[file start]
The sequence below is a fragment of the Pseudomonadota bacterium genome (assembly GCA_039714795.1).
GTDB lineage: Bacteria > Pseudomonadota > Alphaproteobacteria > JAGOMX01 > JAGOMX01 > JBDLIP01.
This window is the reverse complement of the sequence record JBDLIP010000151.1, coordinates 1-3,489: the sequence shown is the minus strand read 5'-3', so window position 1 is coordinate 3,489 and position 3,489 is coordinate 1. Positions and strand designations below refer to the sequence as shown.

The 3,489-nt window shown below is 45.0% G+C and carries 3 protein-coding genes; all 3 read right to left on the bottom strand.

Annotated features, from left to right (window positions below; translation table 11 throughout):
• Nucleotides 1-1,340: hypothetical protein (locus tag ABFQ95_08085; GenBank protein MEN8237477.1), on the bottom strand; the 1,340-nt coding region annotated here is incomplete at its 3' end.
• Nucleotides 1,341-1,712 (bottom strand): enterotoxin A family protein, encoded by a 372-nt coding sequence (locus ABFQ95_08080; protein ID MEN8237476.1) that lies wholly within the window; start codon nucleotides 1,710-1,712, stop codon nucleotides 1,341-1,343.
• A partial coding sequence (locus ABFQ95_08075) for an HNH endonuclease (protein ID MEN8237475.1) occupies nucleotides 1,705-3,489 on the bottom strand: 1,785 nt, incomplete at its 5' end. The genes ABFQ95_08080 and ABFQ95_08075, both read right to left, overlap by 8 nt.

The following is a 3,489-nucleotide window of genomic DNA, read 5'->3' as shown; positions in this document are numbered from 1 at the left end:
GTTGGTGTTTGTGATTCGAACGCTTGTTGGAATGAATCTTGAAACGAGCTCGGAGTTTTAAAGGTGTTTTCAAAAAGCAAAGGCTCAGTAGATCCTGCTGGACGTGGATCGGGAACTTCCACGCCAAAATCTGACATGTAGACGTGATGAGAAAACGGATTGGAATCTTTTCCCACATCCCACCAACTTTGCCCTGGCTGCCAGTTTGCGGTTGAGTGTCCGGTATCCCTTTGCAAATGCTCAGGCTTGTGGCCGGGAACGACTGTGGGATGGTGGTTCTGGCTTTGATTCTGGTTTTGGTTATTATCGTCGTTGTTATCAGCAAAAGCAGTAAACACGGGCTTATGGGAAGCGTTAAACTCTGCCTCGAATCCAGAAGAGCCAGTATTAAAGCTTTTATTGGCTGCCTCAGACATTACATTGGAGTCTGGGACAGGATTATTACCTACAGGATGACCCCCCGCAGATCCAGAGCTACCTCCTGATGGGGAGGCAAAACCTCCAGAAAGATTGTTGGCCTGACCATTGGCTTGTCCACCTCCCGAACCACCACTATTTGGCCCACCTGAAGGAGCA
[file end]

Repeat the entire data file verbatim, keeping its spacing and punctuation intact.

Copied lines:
The sequence below is a fragment of the Pseudomonadota bacterium genome (assembly GCA_039714795.1).
GTDB lineage: Bacteria > Pseudomonadota > Alphaproteobacteria > JAGOMX01 > JAGOMX01 > JBDLIP01.
This window is the reverse complement of the sequence record JBDLIP010000151.1, coordinates 1-3,489: the sequence shown is the minus strand read 5'-3', so window position 1 is coordinate 3,489 and position 3,489 is coordinate 1. Positions and strand designations below refer to the sequence as shown.

The 3,489-nt window shown below is 45.0% G+C and carries 3 protein-coding genes; all 3 read right to left on the bottom strand.

Annotated features, from left to right (window positions below; translation table 11 throughout):
• Nucleotides 1-1,340: hypothetical protein (locus tag ABFQ95_08085; GenBank protein MEN8237477.1), on the bottom strand; the 1,340-nt coding region annotated here is incomplete at its 3' end.
• Nucleotides 1,341-1,712 (bottom strand): enterotoxin A family protein, encoded by a 372-nt coding sequence (locus ABFQ95_08080; protein ID MEN8237476.1) that lies wholly within the window; start codon nucleotides 1,710-1,712, stop codon nucleotides 1,341-1,343.
• A partial coding sequence (locus ABFQ95_08075) for an HNH endonuclease (protein ID MEN8237475.1) occupies nucleotides 1,705-3,489 on the bottom strand: 1,785 nt, incomplete at its 5' end. The genes ABFQ95_08080 and ABFQ95_08075, both read right to left, overlap by 8 nt.

The following is a 3,489-nucleotide window of genomic DNA, read 5'->3' as shown; positions in this document are numbered from 1 at the left end:
GTTGGTGTTTGTGATTCGAACGCTTGTTGGAATGAATCTTGAAACGAGCTCGGAGTTTTAAAGGTGTTTTCAAAAAGCAAAGGCTCAGTAGATCCTGCTGGACGTGGATCGGGAACTTCCACGCCAAAATCTGACATGTAGACGTGATGAGAAAACGGATTGGAATCTTTTCCCACATCCCACCAACTTTGCCCTGGCTGCCAGTTTGCGGTTGAGTGTCCGGTATCCCTTTGCAAATGCTCAGGCTTGTGGCCGGGAACGACTGTGGGATGGTGGTTCTGGCTTTGATTCTGGTTTTGGTTATTATCGTCGTTGTTATCAGCAAAAGCAGTAAACACGGGCTTATGGGAAGCGTTAAACTCTGCCTCGAATCCAGAAGAGCCAGTATTAAAGCTTTTATTGGCTGCCTCAGACATTACATTGGAGTCTGGGACAGGATTATTACCTACAGGATGACCCCCCGCAGATCCAGAGCTACCTCCTGATGGGGAGGCAAAACCTCCAGAAAGATTGTTGGCCTGACCATTGGCTTGTCCACCTCCCGAACCACCACTATTTGGCCCACCTGAAGGAGCA